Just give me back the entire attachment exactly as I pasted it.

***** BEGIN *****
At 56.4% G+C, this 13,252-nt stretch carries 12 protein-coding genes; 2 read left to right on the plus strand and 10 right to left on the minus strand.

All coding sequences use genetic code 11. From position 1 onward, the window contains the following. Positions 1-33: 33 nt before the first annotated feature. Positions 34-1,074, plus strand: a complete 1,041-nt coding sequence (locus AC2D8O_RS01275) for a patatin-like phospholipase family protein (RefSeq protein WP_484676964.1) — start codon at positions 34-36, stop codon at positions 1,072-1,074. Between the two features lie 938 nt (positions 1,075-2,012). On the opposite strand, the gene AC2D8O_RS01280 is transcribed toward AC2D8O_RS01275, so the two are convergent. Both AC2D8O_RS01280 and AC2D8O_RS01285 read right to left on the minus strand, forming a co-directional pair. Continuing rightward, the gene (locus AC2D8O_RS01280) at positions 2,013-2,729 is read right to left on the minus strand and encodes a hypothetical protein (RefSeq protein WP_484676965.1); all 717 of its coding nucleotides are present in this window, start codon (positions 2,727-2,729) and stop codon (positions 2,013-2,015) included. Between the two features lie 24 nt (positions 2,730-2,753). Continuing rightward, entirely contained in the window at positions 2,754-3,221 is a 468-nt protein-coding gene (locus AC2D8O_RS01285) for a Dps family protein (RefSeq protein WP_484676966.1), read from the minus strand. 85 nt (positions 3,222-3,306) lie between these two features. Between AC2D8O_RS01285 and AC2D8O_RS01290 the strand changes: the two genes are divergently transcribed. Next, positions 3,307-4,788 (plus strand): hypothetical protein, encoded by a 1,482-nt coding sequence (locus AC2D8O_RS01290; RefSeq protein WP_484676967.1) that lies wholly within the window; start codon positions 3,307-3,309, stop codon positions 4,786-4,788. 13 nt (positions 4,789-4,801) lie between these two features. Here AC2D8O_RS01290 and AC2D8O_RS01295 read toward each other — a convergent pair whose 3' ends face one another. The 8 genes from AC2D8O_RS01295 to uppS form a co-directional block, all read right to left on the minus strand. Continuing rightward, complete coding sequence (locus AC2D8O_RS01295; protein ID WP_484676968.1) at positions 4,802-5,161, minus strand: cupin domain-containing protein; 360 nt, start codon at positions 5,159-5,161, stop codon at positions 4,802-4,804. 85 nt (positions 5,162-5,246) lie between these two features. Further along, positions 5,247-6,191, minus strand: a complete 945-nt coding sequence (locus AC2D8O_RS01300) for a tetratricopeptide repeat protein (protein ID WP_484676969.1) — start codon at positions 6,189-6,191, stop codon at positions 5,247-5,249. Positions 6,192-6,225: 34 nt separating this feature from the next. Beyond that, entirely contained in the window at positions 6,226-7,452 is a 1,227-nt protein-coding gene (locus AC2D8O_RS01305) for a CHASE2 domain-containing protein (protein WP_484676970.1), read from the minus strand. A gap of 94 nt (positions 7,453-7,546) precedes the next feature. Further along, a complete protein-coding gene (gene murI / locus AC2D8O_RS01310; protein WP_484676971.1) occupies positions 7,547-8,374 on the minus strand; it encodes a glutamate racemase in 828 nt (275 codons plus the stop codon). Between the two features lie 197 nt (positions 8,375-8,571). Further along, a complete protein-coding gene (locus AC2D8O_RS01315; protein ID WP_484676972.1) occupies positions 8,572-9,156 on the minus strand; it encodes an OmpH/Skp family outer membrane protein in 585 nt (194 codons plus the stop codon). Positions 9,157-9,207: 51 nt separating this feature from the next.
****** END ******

At 56.4% G+C, this 13,252-nt stretch carries 12 protein-coding genes; 2 read left to right on the plus strand and 10 right to left on the minus strand.

All coding sequences use genetic code 11. From position 1 onward, the window contains the following. Positions 1-33: 33 nt before the first annotated feature. Positions 34-1,074, plus strand: a complete 1,041-nt coding sequence (locus AC2D8O_RS01275) for a patatin-like phospholipase family protein (RefSeq protein WP_484676964.1) — start codon at positions 34-36, stop codon at positions 1,072-1,074. Between the two features lie 938 nt (positions 1,075-2,012). On the opposite strand, the gene AC2D8O_RS01280 is transcribed toward AC2D8O_RS01275, so the two are convergent. Both AC2D8O_RS01280 and AC2D8O_RS01285 read right to left on the minus strand, forming a co-directional pair. Continuing rightward, the gene (locus AC2D8O_RS01280) at positions 2,013-2,729 is read right to left on the minus strand and encodes a hypothetical protein (RefSeq protein WP_484676965.1); all 717 of its coding nucleotides are present in this window, start codon (positions 2,727-2,729) and stop codon (positions 2,013-2,015) included. Between the two features lie 24 nt (positions 2,730-2,753). Continuing rightward, entirely contained in the window at positions 2,754-3,221 is a 468-nt protein-coding gene (locus AC2D8O_RS01285) for a Dps family protein (RefSeq protein WP_484676966.1), read from the minus strand. 85 nt (positions 3,222-3,306) lie between these two features. Between AC2D8O_RS01285 and AC2D8O_RS01290 the strand changes: the two genes are divergently transcribed. Next, positions 3,307-4,788 (plus strand): hypothetical protein, encoded by a 1,482-nt coding sequence (locus AC2D8O_RS01290; RefSeq protein WP_484676967.1) that lies wholly within the window; start codon positions 3,307-3,309, stop codon positions 4,786-4,788. 13 nt (positions 4,789-4,801) lie between these two features. Here AC2D8O_RS01290 and AC2D8O_RS01295 read toward each other — a convergent pair whose 3' ends face one another. The 8 genes from AC2D8O_RS01295 to uppS form a co-directional block, all read right to left on the minus strand. Continuing rightward, complete coding sequence (locus AC2D8O_RS01295; protein ID WP_484676968.1) at positions 4,802-5,161, minus strand: cupin domain-containing protein; 360 nt, start codon at positions 5,159-5,161, stop codon at positions 4,802-4,804. 85 nt (positions 5,162-5,246) lie between these two features. Further along, positions 5,247-6,191, minus strand: a complete 945-nt coding sequence (locus AC2D8O_RS01300) for a tetratricopeptide repeat protein (protein ID WP_484676969.1) — start codon at positions 6,189-6,191, stop codon at positions 5,247-5,249. Positions 6,192-6,225: 34 nt separating this feature from the next. Beyond that, entirely contained in the window at positions 6,226-7,452 is a 1,227-nt protein-coding gene (locus AC2D8O_RS01305) for a CHASE2 domain-containing protein (protein WP_484676970.1), read from the minus strand. A gap of 94 nt (positions 7,453-7,546) precedes the next feature. Further along, a complete protein-coding gene (gene murI / locus AC2D8O_RS01310; protein WP_484676971.1) occupies positions 7,547-8,374 on the minus strand; it encodes a glutamate racemase in 828 nt (275 codons plus the stop codon). Between the two features lie 197 nt (positions 8,375-8,571). Further along, a complete protein-coding gene (locus AC2D8O_RS01315; protein ID WP_484676972.1) occupies positions 8,572-9,156 on the minus strand; it encodes an OmpH/Skp family outer membrane protein in 585 nt (194 codons plus the stop codon). Positions 9,157-9,207: 51 nt separating this feature from the next.